It’s not a surprise that giant home improvement warehouses like Lowe’s and Home Depot are appealing to me. And not just because I’m a big queermo. Growing up, my dad’s tool bench in our basement was one of my favorite places in the house. I wasn’t actually allowed to use the tools, but that didn’t stop me from sneaking them out of the house anyway to construct tree forts.
So when Meredith says to me, we have to go date at Home Depot on Friday night, I am not disappointed. I do not rue the day our Friday nights turned into home improvement dates instead of nights at the club. Part of the stipulation for making a baby was ditching the apartment lifestyle and settling in our own house. It just so happens the house we chose also came with extra steps in the form of some pretty heavy renovations. Luckily, we don’t scare easy.
This summer we finished our kitchen, transforming this:
It’s not that we’re thinking about the house when we should be concentrating on finding a donor, even though it feels like that sometimes. It’s that if we’re going to make a baby we need to have a nice place to put it once we bring it home, and I don’t think saw dust inhalation is recommended for newborns. Not to mention, once I’m knocked up I plan to be fairly useless. The lesbian I’ve always thought myself to be: handy, independent, chivalrous, insert other predominantly masculine traits here. Yeah, that girl? I foresee her disappearing for 9-10 months while I pout and whine and cry about swollen breasts and puffy ankles. So I figure I need to log some pretty good hours on the house while I’m still that determined, handy gal.
On the baby front, I’m still tracking ovulation though no longer by checking my temperature every morning with my trusty basal thermometer (RIP). After meeting with the providers at Fenway Health a week ago, I’m fully trained in ovulation tracking based on cycle day count. I should be certified. I should hang a plaque on my wall or something. I tracked faithfully every morning (just about) for three full cycles so that we could get a good read on the length of my cycles, which then determines the window of opportunity for my eggs to meet up with some donor sperm. Turns out I am a standard 27-33 day cycle, meaning I test for ovulation using an ovulation prediction kit (or, “pee stick” as they will be called going forward) starting on day 10 and stopping after I’ve gotten at least one positive read. According to the experts, some women will get two positive reads for ovulation while others only see one. So there’s no need to feel inadequate if your pee stick only gives you a positive once per cycle. Last cycle I got two positives. Not bragging, just sayin’.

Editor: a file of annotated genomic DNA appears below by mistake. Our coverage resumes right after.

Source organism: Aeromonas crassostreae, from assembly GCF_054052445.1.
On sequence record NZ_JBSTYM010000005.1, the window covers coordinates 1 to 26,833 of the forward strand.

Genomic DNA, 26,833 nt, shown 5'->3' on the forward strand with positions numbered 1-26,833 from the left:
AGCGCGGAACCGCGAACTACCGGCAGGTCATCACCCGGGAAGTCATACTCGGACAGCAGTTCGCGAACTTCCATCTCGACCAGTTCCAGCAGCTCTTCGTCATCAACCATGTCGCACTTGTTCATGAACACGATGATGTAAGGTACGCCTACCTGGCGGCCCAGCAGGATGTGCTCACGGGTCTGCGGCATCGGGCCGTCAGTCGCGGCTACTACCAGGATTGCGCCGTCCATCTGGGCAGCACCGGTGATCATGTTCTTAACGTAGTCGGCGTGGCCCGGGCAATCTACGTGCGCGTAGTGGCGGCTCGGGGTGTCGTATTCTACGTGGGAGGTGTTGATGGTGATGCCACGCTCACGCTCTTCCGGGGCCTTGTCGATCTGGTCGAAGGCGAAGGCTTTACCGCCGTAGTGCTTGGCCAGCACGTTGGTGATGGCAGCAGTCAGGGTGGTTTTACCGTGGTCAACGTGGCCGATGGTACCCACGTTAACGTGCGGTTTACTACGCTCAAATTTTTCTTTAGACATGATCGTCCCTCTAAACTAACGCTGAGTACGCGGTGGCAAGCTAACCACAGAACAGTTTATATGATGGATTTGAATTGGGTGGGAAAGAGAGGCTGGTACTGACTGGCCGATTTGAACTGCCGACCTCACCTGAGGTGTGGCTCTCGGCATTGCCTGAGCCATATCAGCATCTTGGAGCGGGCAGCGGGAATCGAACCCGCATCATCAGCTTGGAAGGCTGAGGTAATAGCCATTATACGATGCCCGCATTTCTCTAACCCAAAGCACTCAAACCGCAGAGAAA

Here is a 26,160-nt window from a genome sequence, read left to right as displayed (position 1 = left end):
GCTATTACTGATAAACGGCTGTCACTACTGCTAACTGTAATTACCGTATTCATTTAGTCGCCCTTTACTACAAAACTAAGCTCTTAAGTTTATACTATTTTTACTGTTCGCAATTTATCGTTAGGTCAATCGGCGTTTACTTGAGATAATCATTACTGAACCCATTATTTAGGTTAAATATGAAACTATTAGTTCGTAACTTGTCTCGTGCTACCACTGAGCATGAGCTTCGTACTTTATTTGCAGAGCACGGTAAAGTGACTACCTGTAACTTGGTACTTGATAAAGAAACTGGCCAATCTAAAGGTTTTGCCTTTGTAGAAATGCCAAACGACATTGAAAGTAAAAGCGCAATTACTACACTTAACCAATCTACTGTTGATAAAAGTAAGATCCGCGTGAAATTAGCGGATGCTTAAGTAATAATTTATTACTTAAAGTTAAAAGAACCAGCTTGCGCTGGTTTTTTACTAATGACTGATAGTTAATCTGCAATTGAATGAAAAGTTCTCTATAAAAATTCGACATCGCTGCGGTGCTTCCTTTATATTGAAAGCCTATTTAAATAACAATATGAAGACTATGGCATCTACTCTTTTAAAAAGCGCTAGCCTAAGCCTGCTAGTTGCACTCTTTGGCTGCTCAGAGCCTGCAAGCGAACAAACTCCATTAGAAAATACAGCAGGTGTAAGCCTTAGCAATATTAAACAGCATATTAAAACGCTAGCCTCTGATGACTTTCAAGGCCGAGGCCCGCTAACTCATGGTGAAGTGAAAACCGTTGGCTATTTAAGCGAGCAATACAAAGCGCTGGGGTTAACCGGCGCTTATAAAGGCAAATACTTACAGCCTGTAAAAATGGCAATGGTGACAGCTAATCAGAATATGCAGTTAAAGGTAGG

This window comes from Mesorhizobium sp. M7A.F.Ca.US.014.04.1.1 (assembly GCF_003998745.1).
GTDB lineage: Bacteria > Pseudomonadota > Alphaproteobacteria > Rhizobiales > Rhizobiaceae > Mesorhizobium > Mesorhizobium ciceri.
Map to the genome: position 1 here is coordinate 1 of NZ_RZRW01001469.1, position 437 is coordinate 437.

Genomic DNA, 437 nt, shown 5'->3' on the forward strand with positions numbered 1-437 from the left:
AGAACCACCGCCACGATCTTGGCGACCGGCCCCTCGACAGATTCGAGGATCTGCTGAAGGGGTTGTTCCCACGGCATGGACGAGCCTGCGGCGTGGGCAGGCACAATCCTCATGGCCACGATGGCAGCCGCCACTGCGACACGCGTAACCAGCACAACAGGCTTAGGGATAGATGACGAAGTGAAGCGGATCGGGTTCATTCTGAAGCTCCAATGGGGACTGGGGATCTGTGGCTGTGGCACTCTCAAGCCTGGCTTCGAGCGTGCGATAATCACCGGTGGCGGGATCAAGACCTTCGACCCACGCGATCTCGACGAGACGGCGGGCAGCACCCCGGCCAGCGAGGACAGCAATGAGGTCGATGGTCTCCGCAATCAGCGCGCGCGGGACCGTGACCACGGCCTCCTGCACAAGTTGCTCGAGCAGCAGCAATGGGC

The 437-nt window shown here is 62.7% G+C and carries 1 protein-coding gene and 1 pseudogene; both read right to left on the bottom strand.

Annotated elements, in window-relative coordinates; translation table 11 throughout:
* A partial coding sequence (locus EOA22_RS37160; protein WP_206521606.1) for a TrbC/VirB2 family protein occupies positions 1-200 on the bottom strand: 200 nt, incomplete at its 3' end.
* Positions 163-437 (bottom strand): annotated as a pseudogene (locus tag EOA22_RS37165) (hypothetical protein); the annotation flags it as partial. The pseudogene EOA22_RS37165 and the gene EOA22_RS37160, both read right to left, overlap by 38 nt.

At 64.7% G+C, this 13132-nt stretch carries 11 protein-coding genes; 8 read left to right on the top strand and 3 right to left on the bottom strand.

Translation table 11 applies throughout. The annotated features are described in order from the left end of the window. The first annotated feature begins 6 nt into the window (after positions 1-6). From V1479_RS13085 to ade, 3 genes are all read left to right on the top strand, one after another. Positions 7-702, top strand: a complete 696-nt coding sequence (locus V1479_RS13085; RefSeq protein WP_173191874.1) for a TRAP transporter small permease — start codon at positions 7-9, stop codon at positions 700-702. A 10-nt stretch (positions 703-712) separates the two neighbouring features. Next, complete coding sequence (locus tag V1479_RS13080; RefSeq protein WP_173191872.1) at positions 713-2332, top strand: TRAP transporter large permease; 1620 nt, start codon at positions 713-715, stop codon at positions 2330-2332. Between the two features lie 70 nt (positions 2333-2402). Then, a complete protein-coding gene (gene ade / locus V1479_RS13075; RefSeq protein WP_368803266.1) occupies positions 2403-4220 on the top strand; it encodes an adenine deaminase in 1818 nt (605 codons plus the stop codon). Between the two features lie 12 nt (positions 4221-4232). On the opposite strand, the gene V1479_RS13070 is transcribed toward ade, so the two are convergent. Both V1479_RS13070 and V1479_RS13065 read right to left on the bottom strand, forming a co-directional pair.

And speaking of pee sticks, on my way home from work the other night I was on the phone with Meredith and our conversation went something like this:
Meredith: I had the most awkward encounter at Walmart today.
This is not unusual for Meredith. She sort of thrives on uncomfortable or awkward interactions. Sometimes I think she seeks them out.
Me: Why? What happened?
Meredith: The cashier asked me what your pee sticks were.
Me: What did you tell her?
And then Meredith told me how she explained in good detail the use of an ovulation prediction kit. In line. At Walmart.
To which the cashier replied: So, they tell you if you’re pregnant?
Me: Oh god.
Meredith: I know.
Me: So did you just tell her “yes?”
Me: Oh god.
Meredith: I told her that the ovulation kit would tell you what time to have sex so that you could get pregnant.
Me: No way.
Meredith: Yes! What if she tried to use one as a pregnancy test? I had to explain the difference.
There is doing your civic duty, and then there is my wife, holding impromptu Sex Ed. lessons while at the check-out.